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Saturday, March 25, 2006

An Island of Sense In A Sea Of Political Correctness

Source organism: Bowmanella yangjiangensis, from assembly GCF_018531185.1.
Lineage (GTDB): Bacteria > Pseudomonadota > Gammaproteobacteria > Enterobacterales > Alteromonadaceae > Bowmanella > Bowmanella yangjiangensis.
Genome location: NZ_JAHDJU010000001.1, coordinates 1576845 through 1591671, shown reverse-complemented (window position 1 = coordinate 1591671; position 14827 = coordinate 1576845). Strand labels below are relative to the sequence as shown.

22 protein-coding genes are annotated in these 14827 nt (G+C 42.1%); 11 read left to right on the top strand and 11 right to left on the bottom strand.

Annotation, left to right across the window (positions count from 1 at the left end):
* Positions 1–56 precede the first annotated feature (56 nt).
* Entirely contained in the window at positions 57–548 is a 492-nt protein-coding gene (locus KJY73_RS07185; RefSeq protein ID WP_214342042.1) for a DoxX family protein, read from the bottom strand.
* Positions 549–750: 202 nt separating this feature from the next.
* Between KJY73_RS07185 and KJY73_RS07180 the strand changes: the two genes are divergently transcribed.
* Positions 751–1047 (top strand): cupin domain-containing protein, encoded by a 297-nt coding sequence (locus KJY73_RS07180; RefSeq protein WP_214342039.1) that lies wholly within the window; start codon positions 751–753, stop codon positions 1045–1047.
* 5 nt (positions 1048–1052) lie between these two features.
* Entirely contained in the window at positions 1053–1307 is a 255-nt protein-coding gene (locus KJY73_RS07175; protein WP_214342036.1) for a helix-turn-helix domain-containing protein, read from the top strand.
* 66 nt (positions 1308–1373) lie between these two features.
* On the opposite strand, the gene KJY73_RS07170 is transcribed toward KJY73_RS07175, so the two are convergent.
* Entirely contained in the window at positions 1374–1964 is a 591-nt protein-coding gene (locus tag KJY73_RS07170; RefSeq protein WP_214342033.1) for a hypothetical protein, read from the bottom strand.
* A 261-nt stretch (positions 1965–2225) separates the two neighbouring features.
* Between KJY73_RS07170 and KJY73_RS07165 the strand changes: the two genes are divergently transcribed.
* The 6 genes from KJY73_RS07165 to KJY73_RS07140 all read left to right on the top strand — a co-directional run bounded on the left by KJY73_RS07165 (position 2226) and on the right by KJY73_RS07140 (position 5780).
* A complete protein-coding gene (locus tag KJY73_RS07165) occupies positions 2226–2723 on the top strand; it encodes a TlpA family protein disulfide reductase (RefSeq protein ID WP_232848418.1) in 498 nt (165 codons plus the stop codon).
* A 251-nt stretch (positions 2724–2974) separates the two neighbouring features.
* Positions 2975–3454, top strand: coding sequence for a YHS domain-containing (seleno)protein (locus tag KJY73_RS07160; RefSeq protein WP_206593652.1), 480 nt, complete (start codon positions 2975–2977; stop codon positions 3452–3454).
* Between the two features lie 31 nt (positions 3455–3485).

The city of Costa Mesa, California (coincidentally, the city in which Tony Soprano has found himself during his coma induced hallucinations) has instituted a policy which would allow police to check the immigration status of suspected violent felons. The response of those opposed is typically moderated: "What we need is a national immigration policy," said attorney Chris Blank. "We don't need a cowboy sitting in the mayor's seat in Costa Mesa saying, `I'm going to round them all up and send them away.'" Why should anyone be concerned about being "rounded up" unless you are a violent felon or here illegally anyway? What am I missing here? The debate over illegal immigration is so confoundedly untruthful. The issues are rather simple and can be summarized by a few questions: 1. Do citizens of a foreign country have the right to enter this country at the time and place of their choosing and without any restrictions or do we have the right to exercise control over our borders? 2. Do we have the right to return to their countries of origin those who have entered this country without having gone thought the proper channels? The question of whether illegal immigrants are, on balance, good people only looking for a better life for themselves and their families (which I believe to be the case) is not particularly relevant to the threshold issues. We wouldn't (or at least shouldn't) be having this debate unless this were in fact the case. Casting in a xenophobic light anyone who advocates against illegal immigration is simply the (typical) liberal debate technique of using ad hominem attacks in place of facts. Just like the "If you are against affirmative action, you must be a bigot" line of attack. Most Americans do not have a problem with immigration per se and recognize that the welcoming of immigrants from throughout the world is what we're about and is what made this country the beacon that it has always been. On the other hand, most of us are resentful of the notion that we are obligated to accept anyone and everyone who wishes to come here irrespective of who and what they are. That's why the idea of a coherent policy coupled with insuring our ability to keep out those who will not follow the rules makes sense to most clear thinking Americans.
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